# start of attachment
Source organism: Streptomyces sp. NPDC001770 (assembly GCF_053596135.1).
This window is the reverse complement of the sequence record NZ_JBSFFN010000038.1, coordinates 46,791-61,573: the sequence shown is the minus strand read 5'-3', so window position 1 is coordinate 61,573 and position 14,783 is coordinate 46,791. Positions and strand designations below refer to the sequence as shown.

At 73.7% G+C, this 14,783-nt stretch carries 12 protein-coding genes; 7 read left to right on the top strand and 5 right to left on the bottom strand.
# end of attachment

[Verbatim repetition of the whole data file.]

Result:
Source organism: Streptomyces sp. NPDC001770 (assembly GCF_053596135.1).
This window is the reverse complement of the sequence record NZ_JBSFFN010000038.1, coordinates 46,791-61,573: the sequence shown is the minus strand read 5'-3', so window position 1 is coordinate 61,573 and position 14,783 is coordinate 46,791. Positions and strand designations below refer to the sequence as shown.

At 73.7% G+C, this 14,783-nt stretch carries 12 protein-coding genes; 7 read left to right on the top strand and 5 right to left on the bottom strand.